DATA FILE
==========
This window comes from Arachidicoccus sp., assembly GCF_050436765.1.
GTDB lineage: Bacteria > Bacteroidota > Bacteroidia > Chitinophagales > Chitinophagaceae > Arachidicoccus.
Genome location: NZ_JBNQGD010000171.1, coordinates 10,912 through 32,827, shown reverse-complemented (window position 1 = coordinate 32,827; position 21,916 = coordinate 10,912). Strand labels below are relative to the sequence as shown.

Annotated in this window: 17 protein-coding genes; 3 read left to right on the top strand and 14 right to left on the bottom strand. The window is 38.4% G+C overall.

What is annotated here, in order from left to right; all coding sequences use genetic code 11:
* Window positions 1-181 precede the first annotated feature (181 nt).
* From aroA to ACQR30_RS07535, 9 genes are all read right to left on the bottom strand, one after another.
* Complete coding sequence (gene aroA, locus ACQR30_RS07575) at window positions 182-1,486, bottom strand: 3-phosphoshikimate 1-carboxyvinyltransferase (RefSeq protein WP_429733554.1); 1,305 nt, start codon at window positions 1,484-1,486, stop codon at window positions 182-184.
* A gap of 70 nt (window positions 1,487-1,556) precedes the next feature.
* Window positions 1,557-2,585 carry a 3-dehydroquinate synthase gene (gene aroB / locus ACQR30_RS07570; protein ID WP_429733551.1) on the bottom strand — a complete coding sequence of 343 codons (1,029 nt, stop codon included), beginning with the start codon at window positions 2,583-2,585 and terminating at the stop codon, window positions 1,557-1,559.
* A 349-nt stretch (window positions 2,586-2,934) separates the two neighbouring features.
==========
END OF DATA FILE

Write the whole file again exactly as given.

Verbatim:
This window comes from Arachidicoccus sp., assembly GCF_050436765.1.
GTDB lineage: Bacteria > Bacteroidota > Bacteroidia > Chitinophagales > Chitinophagaceae > Arachidicoccus.
Genome location: NZ_JBNQGD010000171.1, coordinates 10,912 through 32,827, shown reverse-complemented (window position 1 = coordinate 32,827; position 21,916 = coordinate 10,912). Strand labels below are relative to the sequence as shown.

Annotated in this window: 17 protein-coding genes; 3 read left to right on the top strand and 14 right to left on the bottom strand. The window is 38.4% G+C overall.

What is annotated here, in order from left to right; all coding sequences use genetic code 11:
* Window positions 1-181 precede the first annotated feature (181 nt).
* From aroA to ACQR30_RS07535, 9 genes are all read right to left on the bottom strand, one after another.
* Complete coding sequence (gene aroA, locus ACQR30_RS07575) at window positions 182-1,486, bottom strand: 3-phosphoshikimate 1-carboxyvinyltransferase (RefSeq protein WP_429733554.1); 1,305 nt, start codon at window positions 1,484-1,486, stop codon at window positions 182-184.
* A gap of 70 nt (window positions 1,487-1,556) precedes the next feature.
* Window positions 1,557-2,585 carry a 3-dehydroquinate synthase gene (gene aroB / locus ACQR30_RS07570; protein ID WP_429733551.1) on the bottom strand — a complete coding sequence of 343 codons (1,029 nt, stop codon included), beginning with the start codon at window positions 2,583-2,585 and terminating at the stop codon, window positions 1,557-1,559.
* A 349-nt stretch (window positions 2,586-2,934) separates the two neighbouring features.